Government

Senate Democrats quiet for now on Nate Boulton

Some had called on him to quit over sexual misconduct

Sen. Nate Boulton, D-Des Moines
Sen. Nate Boulton, D-Des Moines

DES MOINES — As they prepare for the 2019 legislative session, Senate Democrats, who have been critical of Republicans’ handling of charges of sexual harassment in state government, have not indicated how they will deal with a Senate colleague accused of sexual misconduct.

Sen. Nate Boulton, D-Des Moines, dropped out of the governor’s race earlier this year after the revelations became public, but has said he plans to serve the remainder of his four-year Senate term through 2020.

He attended last weekend’s closed-door caucus where Democrats chose their leaders for the 88th General Assembly set to convene Jan. 14.

Last May, three women — all lawyers and two of them law school classmates of Boulton’s — told the Des Moines Register that he had inappropriately accosted them years ago. None of the situations occurred in workplace settings.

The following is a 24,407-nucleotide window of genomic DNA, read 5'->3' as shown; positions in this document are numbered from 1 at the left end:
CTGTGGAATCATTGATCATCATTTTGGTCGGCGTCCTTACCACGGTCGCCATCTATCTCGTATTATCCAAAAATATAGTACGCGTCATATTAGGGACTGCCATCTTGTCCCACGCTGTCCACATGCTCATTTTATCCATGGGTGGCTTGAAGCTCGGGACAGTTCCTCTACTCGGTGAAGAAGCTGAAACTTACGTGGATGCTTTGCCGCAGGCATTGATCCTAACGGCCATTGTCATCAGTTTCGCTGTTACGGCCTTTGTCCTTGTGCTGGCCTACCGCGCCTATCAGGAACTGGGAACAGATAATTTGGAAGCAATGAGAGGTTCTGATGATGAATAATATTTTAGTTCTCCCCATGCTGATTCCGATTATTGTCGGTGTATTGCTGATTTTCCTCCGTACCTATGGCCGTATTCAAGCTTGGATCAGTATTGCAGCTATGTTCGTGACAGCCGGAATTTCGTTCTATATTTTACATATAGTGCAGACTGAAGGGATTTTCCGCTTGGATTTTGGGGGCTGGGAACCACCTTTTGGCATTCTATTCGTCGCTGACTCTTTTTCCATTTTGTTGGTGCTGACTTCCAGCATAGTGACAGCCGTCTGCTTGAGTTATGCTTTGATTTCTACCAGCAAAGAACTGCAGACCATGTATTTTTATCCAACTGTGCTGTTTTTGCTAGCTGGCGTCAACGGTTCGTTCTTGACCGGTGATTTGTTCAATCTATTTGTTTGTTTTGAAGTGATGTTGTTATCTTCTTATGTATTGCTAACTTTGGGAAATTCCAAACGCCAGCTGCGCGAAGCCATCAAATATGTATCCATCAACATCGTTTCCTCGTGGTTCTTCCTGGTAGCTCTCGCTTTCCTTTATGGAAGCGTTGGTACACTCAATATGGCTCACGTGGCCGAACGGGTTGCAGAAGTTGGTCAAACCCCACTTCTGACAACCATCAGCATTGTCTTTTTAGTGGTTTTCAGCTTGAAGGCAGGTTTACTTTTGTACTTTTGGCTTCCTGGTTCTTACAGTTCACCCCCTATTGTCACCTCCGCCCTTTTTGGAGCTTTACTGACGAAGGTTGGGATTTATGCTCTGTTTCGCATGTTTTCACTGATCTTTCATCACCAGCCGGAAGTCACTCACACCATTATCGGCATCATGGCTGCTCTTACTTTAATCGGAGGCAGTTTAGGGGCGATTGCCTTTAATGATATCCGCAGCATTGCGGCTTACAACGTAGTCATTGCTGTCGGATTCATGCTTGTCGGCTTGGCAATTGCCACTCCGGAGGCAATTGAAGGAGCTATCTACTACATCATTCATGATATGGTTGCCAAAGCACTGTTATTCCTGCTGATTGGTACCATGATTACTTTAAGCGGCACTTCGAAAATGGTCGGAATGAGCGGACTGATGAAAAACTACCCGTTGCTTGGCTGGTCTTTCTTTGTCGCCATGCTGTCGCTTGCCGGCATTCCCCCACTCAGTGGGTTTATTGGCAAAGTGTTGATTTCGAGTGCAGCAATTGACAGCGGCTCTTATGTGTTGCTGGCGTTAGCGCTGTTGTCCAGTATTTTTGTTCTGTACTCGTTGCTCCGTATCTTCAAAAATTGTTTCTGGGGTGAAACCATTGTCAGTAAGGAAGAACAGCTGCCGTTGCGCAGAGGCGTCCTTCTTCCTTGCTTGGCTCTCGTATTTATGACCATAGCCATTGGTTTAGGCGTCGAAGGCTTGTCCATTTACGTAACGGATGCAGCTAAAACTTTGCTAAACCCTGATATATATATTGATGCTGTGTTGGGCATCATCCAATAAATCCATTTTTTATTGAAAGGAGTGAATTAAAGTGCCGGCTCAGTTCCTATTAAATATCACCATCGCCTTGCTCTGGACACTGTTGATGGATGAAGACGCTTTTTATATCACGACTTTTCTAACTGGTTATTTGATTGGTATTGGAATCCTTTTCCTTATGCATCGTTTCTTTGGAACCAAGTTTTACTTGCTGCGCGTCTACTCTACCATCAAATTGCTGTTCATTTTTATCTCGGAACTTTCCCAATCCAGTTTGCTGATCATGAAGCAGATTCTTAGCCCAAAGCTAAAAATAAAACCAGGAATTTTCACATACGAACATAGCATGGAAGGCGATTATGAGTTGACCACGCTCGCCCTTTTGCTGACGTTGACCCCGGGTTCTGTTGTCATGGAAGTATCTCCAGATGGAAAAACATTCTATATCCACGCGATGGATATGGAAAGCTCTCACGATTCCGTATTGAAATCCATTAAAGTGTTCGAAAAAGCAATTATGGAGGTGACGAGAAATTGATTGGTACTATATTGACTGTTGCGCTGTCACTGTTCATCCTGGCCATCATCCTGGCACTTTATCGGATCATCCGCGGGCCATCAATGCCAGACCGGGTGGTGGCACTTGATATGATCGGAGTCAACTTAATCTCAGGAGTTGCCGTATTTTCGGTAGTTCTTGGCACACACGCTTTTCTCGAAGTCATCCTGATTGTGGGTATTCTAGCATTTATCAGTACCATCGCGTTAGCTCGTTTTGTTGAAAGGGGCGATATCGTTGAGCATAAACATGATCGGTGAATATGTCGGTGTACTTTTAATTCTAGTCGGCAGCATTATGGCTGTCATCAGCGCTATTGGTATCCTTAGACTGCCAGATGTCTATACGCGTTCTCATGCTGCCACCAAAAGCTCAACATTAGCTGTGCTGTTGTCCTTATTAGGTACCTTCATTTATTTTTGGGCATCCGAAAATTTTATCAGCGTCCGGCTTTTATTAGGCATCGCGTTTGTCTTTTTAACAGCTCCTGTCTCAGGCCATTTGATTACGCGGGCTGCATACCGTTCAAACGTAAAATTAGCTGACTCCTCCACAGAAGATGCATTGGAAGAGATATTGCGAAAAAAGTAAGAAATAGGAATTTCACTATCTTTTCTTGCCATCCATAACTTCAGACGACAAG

Boulton apologized and cited a history of binge drinking for causing problems in his life, though he noted that he had stopped drinking.

Senate Democratic Leader Janet Petersen of Des Moines and most female senators have called on Boulton to resign, but Sen. Bill Dotzler, D-Waterloo, said “nothing was said to him and he didn’t speak” during last Sunday’s closed-door caucus.

“He’s still a senator and I feel that it’s up to the people of his district to determine whether he should be there or not,” Dotzler said in an interview. “He’s got a lot of talent. I think he’s addressed some of his personal problems. I think he’s done some real soul-searching so I think it’s kind of up to him. It’s up to him and the people of his district.”

Boulton did not respond to an email request this week for comment.

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Senate Majority Leader Jack Whitver, R-Ankeny, speaking after Friday’s Senate GOP caucus, said no complaint has been filed against Boulton so there is nothing for the Senate Ethics Committee to look into currently.

“There’s nothing filed and no plans right now,” he said. That would change if a complaint is filed to consider.

Whitver also said he expected to have a conversation with Petersen, who was unavailable for comment, about what action might be contemplated going forward.

Sen. Rob Hogg, D-Cedar Rapids, who did not attend Sunday’s caucus, said it remains to be seen whether any complaints are filed against Boulton or whether Petersen would take any disciplinary action as leader of the Democratic caucus.

l Comments: (515) 243-7220; rod.boshart@thegazette.com

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